This stair-Slide invention makes working out a little more fun

YouTube / Collis Brown

This time of year, many people are committing to a New Year’s resolution to get fit. But unless you enjoy the exercise that you do, it can be really difficult to stick to a workout plan. If you’re one of those exercisers who is still looking for enjoyment in the whole thing, and perhaps wondering why it can’t be more like running around at recess when you were a kid, you might want to check out this workout that includes riding a slide.

Yes, this is for grown-ups, and yes, you do have to climb a set of stairs first to get to the slide. SpeedStairs is a combo stair-and-slide group training apparatus.

Inventor Collis Brown wasn’t necessarily thinking of fun and games when he came up with SpeedStairs, though. Instead, he wanted to offer low-impact speed training for athletes to offset their high-impact workouts. But he realized it could also help a wide variety of exercisers, including those going through rehabilitation after an injury and people with special needs.

On SpeedStairs, users perform exercises — from simply walking to doing dynamic three-step jumps — going up a flight of stairs on one side, and come down a slide on the other side. This eliminates some problems that can come with traditional stair training that require the participant to go down the stairs as well.

Here’s Brown (left) posing in front of SpeedStairs with his friend and chiropractor Jesse Mead, in a photo posted to the SpeedStairs Facebook page:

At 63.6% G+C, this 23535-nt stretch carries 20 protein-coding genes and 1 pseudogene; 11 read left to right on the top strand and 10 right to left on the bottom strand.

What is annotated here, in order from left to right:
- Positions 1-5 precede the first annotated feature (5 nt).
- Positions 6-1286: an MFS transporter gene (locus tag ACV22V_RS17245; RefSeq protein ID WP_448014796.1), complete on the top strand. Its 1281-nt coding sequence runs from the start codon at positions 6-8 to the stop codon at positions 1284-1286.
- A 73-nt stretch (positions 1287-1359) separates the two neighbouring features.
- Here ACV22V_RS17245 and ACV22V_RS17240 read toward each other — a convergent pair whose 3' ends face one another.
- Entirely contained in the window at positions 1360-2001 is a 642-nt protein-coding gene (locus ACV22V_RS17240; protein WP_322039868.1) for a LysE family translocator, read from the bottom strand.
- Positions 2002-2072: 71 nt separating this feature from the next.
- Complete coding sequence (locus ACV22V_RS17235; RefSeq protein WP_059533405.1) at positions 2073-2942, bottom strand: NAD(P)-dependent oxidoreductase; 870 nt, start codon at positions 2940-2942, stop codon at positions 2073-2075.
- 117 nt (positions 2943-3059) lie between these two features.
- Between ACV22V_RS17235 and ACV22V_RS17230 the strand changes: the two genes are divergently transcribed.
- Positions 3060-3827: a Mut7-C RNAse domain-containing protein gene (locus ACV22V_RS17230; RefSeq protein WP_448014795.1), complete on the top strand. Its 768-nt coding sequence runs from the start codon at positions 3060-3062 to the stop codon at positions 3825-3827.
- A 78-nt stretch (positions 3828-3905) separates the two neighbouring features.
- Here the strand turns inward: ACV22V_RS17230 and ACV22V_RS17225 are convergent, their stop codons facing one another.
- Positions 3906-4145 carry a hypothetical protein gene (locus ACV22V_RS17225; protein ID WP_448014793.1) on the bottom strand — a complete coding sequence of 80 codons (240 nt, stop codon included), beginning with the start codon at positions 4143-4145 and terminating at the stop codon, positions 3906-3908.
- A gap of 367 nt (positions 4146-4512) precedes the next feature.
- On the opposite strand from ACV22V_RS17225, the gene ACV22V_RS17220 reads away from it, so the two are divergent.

It comes with other exercise stations underneath, including a throwing wall and a medicine ball rack. It can also be customized with a speed bag, heavy bag, TRX bars and straps, resistance bands and a dumbbell rack.

Check it out in action in this video Brown posted to YouTube:

Not only is it faster (and way more fun!) going down the slide, according to the SpeedStairs site, Brown says it also helps eliminate the loss of proper running form that tends to occur when someone is heading down stairs. Running downhill and down stairs requires eccentric muscle contractions, which, if you’re not properly trained up for them, can cause extreme soreness and even lead to knee injuries. With the slide, no downhill running is necessary, eliminating these potential complications.

We should note that there are good reasons to include eccentric training in your workouts — if you’re already working out, and you aren’t battling knee problems or other injuries that make going downhill painful and difficult.

The SpeedStars machine is used as part of the physical education program at the Boys & Girls Club in Marshfield Massachusetts, and SpeedStairs have also been used as part of the games at the Massachusetts Special Olympics.

Would you like to incorporate zipping down a slide as part of your exercise routine?

Curiosity, Health, Wellness & Fitness

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About the Author
Kate Streit
Kate Streit lives in Chicago. She enjoys stand-up comedy, mystery novels, memoirs, summer and pumpkin spice anything. Visit Scripps News to see more of Kate's work.

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